She plans to stay at those posts following her retirement from the college.

Destiny USA opened 24 years ago this week

Central New York landmark, and Business Council member Destiny USA, celebrated its grand opening 24 years ago this week as Carousel Center. The facility, opened on October 15, 1990 with approximately 1.1 million square feet of retail space. It has more than doubled in size since then.

With the addition of the expansion in 2011, Destiny USA is now 2.4 million square feet. It is home to more than 160 retail stores, over 40 outlets, 33 restaurants and 17 entertainment venues, making it a destination for couples, friends and families across the region and the world.

Carousel Center has a fascinating history. It was named after the iconic Carousel that sits inside the Food Court on the second level. Carousel No. 18 was manufactured by the Philadelphia Toboggan Company in 1909 and had quite a journey as it moved around the country for 81 years – including several homes in the Syracuse area. The Pyramid Companies purchased the Carousel for $397,500 in 1985 when its then-current home at Roseland Park closed. The company restored it and placed it in Carousel Center in 1990.

“The Carousel continues to run each day and puts smiles on the faces of everyone, kids and adults alike,” Sara Wallace, Director of Marketing, said. “Destiny USA will be offering free carousel rides to everyone on October 15 as part of the anniversary celebration.”

The facility has always been much more than just a shopping center. Even from its early years, it has been a driver of economic development, including jobs, sales tax revenues, and tourism to the area. Carousel Center, and now Destiny USA, also has an active history focused on environmental protection since Robert Congel, founder of The Pyramid Companies, purchased the land the facility stands on in 1983.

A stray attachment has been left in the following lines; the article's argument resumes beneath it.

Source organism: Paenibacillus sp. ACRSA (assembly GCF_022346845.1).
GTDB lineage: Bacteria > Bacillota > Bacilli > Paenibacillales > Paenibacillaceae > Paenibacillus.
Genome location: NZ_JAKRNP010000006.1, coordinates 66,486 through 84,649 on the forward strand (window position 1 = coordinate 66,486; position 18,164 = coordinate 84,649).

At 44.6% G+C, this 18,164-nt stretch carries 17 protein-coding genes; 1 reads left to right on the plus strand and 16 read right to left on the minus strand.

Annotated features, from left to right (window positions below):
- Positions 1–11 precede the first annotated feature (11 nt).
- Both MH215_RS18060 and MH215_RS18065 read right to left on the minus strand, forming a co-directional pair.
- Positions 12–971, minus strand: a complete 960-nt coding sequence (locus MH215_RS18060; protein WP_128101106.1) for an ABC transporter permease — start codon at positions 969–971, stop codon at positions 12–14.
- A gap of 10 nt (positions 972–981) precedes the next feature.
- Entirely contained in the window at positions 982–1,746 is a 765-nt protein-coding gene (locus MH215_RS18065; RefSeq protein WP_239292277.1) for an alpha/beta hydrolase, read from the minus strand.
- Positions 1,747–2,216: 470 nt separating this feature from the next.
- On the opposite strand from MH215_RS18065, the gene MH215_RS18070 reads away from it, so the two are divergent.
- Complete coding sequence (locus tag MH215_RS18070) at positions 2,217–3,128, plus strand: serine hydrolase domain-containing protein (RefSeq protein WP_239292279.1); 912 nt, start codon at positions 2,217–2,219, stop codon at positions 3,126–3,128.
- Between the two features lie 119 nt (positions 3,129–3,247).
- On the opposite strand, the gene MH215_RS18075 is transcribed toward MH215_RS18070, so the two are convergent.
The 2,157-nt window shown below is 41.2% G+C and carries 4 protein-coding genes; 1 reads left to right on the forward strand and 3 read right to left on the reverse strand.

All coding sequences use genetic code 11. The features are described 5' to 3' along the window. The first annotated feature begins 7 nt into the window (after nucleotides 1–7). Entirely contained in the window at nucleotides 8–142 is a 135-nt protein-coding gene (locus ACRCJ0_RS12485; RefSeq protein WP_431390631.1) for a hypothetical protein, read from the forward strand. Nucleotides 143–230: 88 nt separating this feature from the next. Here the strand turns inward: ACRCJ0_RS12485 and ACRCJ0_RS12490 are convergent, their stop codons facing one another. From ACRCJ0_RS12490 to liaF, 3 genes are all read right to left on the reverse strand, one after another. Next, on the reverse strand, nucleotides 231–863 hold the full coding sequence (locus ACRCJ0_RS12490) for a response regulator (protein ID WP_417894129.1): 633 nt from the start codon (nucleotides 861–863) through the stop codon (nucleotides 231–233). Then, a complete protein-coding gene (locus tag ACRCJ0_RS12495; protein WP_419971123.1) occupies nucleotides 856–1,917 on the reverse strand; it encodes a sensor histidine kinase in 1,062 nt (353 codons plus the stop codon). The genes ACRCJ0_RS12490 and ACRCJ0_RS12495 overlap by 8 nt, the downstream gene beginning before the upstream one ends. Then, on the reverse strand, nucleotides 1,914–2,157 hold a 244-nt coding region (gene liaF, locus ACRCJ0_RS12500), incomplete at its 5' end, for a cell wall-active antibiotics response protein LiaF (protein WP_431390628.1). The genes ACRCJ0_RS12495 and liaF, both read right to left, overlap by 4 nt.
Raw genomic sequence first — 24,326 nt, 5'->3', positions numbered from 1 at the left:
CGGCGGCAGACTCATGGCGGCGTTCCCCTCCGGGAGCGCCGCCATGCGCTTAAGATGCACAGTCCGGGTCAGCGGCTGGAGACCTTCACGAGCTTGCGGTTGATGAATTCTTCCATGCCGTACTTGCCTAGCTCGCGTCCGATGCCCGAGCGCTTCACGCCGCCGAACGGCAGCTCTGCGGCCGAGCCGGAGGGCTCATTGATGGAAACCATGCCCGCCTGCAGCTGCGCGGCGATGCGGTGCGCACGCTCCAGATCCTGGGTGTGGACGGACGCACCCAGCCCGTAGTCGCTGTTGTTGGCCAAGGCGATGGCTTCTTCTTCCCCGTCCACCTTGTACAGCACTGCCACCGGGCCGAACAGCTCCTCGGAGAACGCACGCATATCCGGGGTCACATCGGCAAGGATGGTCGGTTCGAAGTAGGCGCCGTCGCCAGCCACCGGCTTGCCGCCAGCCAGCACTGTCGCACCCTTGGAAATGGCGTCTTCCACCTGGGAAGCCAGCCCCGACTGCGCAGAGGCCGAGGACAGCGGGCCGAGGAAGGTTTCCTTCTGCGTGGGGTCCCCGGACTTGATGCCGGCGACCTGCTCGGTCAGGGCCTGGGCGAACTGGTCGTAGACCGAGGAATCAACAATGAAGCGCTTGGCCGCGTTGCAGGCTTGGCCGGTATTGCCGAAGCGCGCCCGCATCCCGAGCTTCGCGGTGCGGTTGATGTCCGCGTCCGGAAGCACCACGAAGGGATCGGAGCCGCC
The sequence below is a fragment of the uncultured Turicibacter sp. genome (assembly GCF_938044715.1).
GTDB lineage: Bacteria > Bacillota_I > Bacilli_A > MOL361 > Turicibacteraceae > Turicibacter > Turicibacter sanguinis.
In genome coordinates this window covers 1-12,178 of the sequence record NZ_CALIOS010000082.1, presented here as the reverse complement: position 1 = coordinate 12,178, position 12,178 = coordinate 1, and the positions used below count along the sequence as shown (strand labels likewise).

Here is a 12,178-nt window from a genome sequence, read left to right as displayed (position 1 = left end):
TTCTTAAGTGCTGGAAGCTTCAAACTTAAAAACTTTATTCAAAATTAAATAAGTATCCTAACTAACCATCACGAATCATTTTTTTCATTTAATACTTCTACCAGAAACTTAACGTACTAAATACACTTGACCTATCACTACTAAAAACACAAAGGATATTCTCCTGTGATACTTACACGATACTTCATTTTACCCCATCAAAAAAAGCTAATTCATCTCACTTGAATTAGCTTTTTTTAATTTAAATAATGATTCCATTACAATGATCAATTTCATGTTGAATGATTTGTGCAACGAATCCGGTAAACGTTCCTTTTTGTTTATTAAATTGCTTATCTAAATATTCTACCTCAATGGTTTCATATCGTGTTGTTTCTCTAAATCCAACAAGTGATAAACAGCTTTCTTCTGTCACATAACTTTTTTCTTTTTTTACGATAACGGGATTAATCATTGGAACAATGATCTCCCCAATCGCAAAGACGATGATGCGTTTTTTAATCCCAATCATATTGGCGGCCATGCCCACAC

Now, in its industry-leading role, Destiny USA implements a model of advanced and innovative sustainability initiatives as a LEED Gold® certified building, including rainwater harvesting, a solar reflective “cool” roof, purchasing Green Power for the facility, using recycled products used in construction throughout the expansion, and many more.
Carousel Center opening
“We’re proud of our LEED Gold® status and strive to expand all of our sustainability measures throughout the facility,” Rob Schoeneck, General Manager, said. “Destiny USA has grown its recycling program in recent years and created a composting program. Since July 2012, we’ve composted more than 1.1 million pounds from 25 restaurants.”

Business Council makes endorsements

The Political Action Committee of The Business Council of New York State, Inc. has endorsed Governor Andrew M. Cuomo’s re-election,  John Cahill’s bid for New York State Attorney General and the re-election of several members of the New York State Senate and State Assembly.

Cuomo best choice
“Looking at the state’s next set of challenges, and what we were able to accomplish over the past four years, The Business Council believes that Governor Cuomo is the best choice to lead the effort,” said Heather C. Briccetti, Esq., president and CEO of The Business Council. “The Business Council and its members have a good working relationship with the Governor and his administration.

The Business Council cited the following accomplishments of the Cuomo administration:

• Spending control through four consecutive low-growth budgets,

• Discipline on the spending side of the budget allowed for a $600 million per year business tax reform package that supports key components of the state’s economy, upstate and downstate,

• Major estate tax reform, which will eliminate the death tax as a factor for many small business owners and retirees looking to remain in New York,

• A real property tax cap that has been effective in limiting costs at the local level,

• A significant new, statewide economic development power program, RechargeNY, with nearly 700 business participants and more than 350,000 jobs,

• Education reforms including adoption of Common Core standards, and initiatives such as P-TECH schools that will help match skills development with real world job demands,

• Cost-savings reforms in the state’s unemployment insurance system, a program that touches every employer in the state, among others.